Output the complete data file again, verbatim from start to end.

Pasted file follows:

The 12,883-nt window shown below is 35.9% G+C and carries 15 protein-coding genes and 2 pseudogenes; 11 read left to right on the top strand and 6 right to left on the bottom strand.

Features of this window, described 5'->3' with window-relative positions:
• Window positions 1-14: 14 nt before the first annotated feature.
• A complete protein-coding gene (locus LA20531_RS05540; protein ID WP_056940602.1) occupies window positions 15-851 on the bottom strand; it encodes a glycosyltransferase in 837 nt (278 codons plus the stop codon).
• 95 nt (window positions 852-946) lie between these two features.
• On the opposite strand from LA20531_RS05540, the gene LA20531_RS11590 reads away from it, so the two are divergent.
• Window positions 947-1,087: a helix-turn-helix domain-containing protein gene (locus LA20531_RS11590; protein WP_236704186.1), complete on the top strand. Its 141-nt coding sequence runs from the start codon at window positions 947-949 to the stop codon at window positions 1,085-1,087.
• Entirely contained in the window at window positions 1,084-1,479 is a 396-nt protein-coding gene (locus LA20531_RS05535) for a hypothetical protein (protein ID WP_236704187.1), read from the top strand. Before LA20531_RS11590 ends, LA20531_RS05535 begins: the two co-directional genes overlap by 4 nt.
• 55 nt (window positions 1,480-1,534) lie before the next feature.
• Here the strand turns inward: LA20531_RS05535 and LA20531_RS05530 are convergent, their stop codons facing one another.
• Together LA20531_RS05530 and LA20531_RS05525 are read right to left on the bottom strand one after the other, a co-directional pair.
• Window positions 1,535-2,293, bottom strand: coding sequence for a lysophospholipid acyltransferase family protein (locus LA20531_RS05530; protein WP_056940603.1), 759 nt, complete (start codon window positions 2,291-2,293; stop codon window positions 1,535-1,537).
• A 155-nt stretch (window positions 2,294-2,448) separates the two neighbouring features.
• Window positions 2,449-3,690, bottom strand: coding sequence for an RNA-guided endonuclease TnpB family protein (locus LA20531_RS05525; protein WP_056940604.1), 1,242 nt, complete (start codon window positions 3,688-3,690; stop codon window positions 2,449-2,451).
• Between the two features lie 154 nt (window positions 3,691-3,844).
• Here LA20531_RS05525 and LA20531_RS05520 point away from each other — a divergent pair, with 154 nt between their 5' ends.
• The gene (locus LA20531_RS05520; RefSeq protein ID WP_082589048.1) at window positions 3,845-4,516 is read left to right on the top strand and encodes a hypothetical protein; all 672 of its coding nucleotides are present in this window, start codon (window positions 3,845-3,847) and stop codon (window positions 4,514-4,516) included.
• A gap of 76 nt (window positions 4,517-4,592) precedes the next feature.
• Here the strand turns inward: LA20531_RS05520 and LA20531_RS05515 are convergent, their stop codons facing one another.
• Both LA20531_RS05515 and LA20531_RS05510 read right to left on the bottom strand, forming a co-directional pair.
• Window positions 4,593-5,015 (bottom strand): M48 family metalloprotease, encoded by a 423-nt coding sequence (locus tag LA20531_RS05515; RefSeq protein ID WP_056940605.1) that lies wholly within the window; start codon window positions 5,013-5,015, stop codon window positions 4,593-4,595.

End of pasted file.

The 12,883-nt window shown below is 35.9% G+C and carries 15 protein-coding genes and 2 pseudogenes; 11 read left to right on the top strand and 6 right to left on the bottom strand.

Features of this window, described 5'->3' with window-relative positions:
• Window positions 1-14: 14 nt before the first annotated feature.
• A complete protein-coding gene (locus LA20531_RS05540; protein ID WP_056940602.1) occupies window positions 15-851 on the bottom strand; it encodes a glycosyltransferase in 837 nt (278 codons plus the stop codon).
• 95 nt (window positions 852-946) lie between these two features.
• On the opposite strand from LA20531_RS05540, the gene LA20531_RS11590 reads away from it, so the two are divergent.
• Window positions 947-1,087: a helix-turn-helix domain-containing protein gene (locus LA20531_RS11590; protein WP_236704186.1), complete on the top strand. Its 141-nt coding sequence runs from the start codon at window positions 947-949 to the stop codon at window positions 1,085-1,087.
• Entirely contained in the window at window positions 1,084-1,479 is a 396-nt protein-coding gene (locus LA20531_RS05535) for a hypothetical protein (protein ID WP_236704187.1), read from the top strand. Before LA20531_RS11590 ends, LA20531_RS05535 begins: the two co-directional genes overlap by 4 nt.
• 55 nt (window positions 1,480-1,534) lie before the next feature.
• Here the strand turns inward: LA20531_RS05535 and LA20531_RS05530 are convergent, their stop codons facing one another.
• Together LA20531_RS05530 and LA20531_RS05525 are read right to left on the bottom strand one after the other, a co-directional pair.
• Window positions 1,535-2,293, bottom strand: coding sequence for a lysophospholipid acyltransferase family protein (locus LA20531_RS05530; protein WP_056940603.1), 759 nt, complete (start codon window positions 2,291-2,293; stop codon window positions 1,535-1,537).
• A 155-nt stretch (window positions 2,294-2,448) separates the two neighbouring features.
• Window positions 2,449-3,690, bottom strand: coding sequence for an RNA-guided endonuclease TnpB family protein (locus LA20531_RS05525; protein WP_056940604.1), 1,242 nt, complete (start codon window positions 3,688-3,690; stop codon window positions 2,449-2,451).
• Between the two features lie 154 nt (window positions 3,691-3,844).
• Here LA20531_RS05525 and LA20531_RS05520 point away from each other — a divergent pair, with 154 nt between their 5' ends.
• The gene (locus LA20531_RS05520; RefSeq protein ID WP_082589048.1) at window positions 3,845-4,516 is read left to right on the top strand and encodes a hypothetical protein; all 672 of its coding nucleotides are present in this window, start codon (window positions 3,845-3,847) and stop codon (window positions 4,514-4,516) included.
• A gap of 76 nt (window positions 4,517-4,592) precedes the next feature.
• Here the strand turns inward: LA20531_RS05520 and LA20531_RS05515 are convergent, their stop codons facing one another.
• Both LA20531_RS05515 and LA20531_RS05510 read right to left on the bottom strand, forming a co-directional pair.
• Window positions 4,593-5,015 (bottom strand): M48 family metalloprotease, encoded by a 423-nt coding sequence (locus tag LA20531_RS05515; RefSeq protein ID WP_056940605.1) that lies wholly within the window; start codon window positions 5,013-5,015, stop codon window positions 4,593-4,595.